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Annual forages provide options for grazing, haying for producers during winter and spring months

by Wyoming Livestock Roundup

During the last several years, scientists have studied ways for producers to feed their cattle while resting their pastures. Because of that research, plant breeders have developed more annual varieties of forages that are taller and can produce more tonnage than traditional varieties.

Many annuals are now available for grazing. 

Some of the most common cool season annuals are oats, spring triticale, spring barley, field peas, Italian or annual ryegrass, turnips, radishes and winter wheat or rye. 

Warm-season annuals like millet, S-S hybrids, sorghum, sudangrass, crabgrass, teff and corn are also popular choices. 

Moving beyond tradition

Where ranchers were once limited to traditional annuals like winter wheat, rye or triticale, they can now plant other annuals like field peas, turnips and radishes, according to University of Nebraska Range and Forage Specialist Jerry Volesky. 

“Annuals can be a good fit with a grazing program,” Volesky says, “but planning ahead of time is crucial.”

Some of the traditional annuals like winter wheat, rye and triticale are planted in September and grazed the following spring. 

“Triticale is the most productive of the winter annuals,” Volesky says. “It will average four to five tons per acre. Common winter rye averages 3.5 tons to the acre. If they are harvested at the soft dough stage, both can be high quality forages with good protein and total digestible nutrients (TDN).”

 Spring-seeded small grains, like field peas and oats, can be planted and grazed in the spring. Turnips and radishes can be planted and grazed in the fall or spring, Volesky adds. 

“Spring-seeded oats can produce three tons of dry matter yield,” Volesky says. “Other spring forages, with a late March or early April seeding date, shouldn’t be grazed until they are six to eight inches in height, which is generally around the third week of May.”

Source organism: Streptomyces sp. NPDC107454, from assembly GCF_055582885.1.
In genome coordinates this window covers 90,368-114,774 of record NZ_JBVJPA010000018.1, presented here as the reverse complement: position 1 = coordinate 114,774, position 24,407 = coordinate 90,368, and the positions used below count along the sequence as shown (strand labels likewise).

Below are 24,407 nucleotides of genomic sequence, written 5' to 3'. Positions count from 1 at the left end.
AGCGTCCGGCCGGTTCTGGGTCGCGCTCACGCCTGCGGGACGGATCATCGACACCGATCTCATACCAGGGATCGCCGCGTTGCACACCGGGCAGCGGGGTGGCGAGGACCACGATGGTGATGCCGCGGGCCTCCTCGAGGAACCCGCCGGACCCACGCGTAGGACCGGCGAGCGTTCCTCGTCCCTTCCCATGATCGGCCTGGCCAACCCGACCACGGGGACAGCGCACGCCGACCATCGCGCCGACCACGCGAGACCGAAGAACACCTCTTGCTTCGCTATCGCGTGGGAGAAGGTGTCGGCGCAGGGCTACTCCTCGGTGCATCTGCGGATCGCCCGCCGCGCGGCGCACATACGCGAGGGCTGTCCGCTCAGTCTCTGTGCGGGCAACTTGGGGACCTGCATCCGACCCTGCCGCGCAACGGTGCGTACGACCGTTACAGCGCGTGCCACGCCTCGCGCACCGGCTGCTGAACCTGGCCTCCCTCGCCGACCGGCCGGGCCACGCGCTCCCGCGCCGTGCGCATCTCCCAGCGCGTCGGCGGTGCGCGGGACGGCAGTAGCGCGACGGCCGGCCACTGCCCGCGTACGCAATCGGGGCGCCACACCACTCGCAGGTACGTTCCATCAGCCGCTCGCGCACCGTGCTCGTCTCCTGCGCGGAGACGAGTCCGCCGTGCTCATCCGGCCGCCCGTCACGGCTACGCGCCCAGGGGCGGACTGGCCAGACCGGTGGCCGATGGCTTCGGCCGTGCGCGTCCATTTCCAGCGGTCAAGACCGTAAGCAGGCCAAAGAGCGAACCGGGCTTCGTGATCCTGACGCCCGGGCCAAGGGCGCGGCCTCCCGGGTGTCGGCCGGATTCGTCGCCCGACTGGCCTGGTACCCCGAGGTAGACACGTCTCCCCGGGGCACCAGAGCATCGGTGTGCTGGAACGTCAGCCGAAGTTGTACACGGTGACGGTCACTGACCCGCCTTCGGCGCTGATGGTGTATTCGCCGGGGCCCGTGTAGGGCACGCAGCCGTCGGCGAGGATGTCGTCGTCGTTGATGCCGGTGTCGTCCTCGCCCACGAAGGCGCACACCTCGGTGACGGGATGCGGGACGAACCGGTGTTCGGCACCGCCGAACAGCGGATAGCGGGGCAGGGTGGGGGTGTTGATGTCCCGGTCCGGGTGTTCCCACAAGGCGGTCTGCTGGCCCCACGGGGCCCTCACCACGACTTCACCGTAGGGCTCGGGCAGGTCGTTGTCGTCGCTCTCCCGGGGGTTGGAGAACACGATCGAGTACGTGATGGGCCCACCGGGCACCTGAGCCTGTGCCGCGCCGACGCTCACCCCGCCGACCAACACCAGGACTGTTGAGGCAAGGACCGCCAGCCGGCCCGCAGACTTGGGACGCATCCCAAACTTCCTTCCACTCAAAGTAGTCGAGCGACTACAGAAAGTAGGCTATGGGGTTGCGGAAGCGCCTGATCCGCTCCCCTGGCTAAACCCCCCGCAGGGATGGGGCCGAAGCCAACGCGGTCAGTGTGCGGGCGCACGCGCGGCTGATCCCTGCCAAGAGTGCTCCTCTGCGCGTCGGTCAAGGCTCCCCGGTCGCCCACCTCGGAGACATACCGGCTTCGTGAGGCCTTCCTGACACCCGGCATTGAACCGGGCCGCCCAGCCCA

Volesky shares the different ways for animals to utilize the forage. 

“Grazing is not as efficient as haying these annuals,” he says. 

Grazing interrupts plant growth more than haying because haying takes place toward the end of the plant’s growing cycle. If a cow grazes off the growth point of an oat plant, any future growth of the tiller of that plant will be lost. 

Losses can also occur from trampling. 

One method becoming more popular is haying annuals, like millet, in the fall and leaving the hay in windrows for cattle to mob graze in late-winter or early spring. This requires a little more planning because producers will need to place electric fence around the perimeter of the field, unless the field has permanent fence. 

The producer will also have to build electric fence within the field that can be easily moved every day or two as the cattle graze out the windrows. 

Cool-season annuals, like oats and turnips, can be grazed after freeze-down or also by windrow grazing. 

Volesky researched utilizing windrow grazing during the summer with winter rye and showed the importance of harvesting the crop at the optimum maturity so the animals will utilize it efficiently in the windrows.

Producers who wish to use this method of grazing will need to determine the correct stocking rate, so they know how many windrows to give the cattle access to at one time.

“This can be a very efficient form of grazing if it is done properly,” Volesky said.


Producers are always concerned about stocking density, especially when grazing annuals. Volesky said he likes to use an animal unit (AU) concept, based on one animal unit is equivalent to a 1,000 pound animal, and one AU month (AUM) as equivalent to 780 pounds of forage. This is based on 30 days in a month where 26 pounds of forage is consumed per day. A cow/calf pair is considered 1.5 AU, and a weaned calf weighing 500 pounds is considered 0.5 AU. 

When working with annuals, it is important to consider grazing efficiency. 

“A rule of thumb is 1.3 AUMs are available per ton of potential forage,” he says, assuming 50 percent grazing efficiency


The most important factor Volesky has garnered from his research is that producers need to plan ahead if additional grazing will be needed. The plants will need adequate time to grow to the appropriate stage or height before they are grazed, he says. 

Producers should also consider planting different types of annuals that can be rotationally grazed and to stagger the planting dates of warm season annuals to prevent them from growing too rapidly before they can be grazed. 

“Producers will want to start grazing these annuals at a younger stage of growth or at a shorter height,” he explains. “Animals can be added as needed depending upon the growth of the forage.” 

Producers should have a backup pasture in case plants are consumed quicker than expected or the stocking rate doesn’t work out as planned, he says. 

Volesky adds, “It is important to have something to fall back on.”

Gayle Smith is a correspondent for the Wyoming Livestock Roundup. Send comments on this article to 

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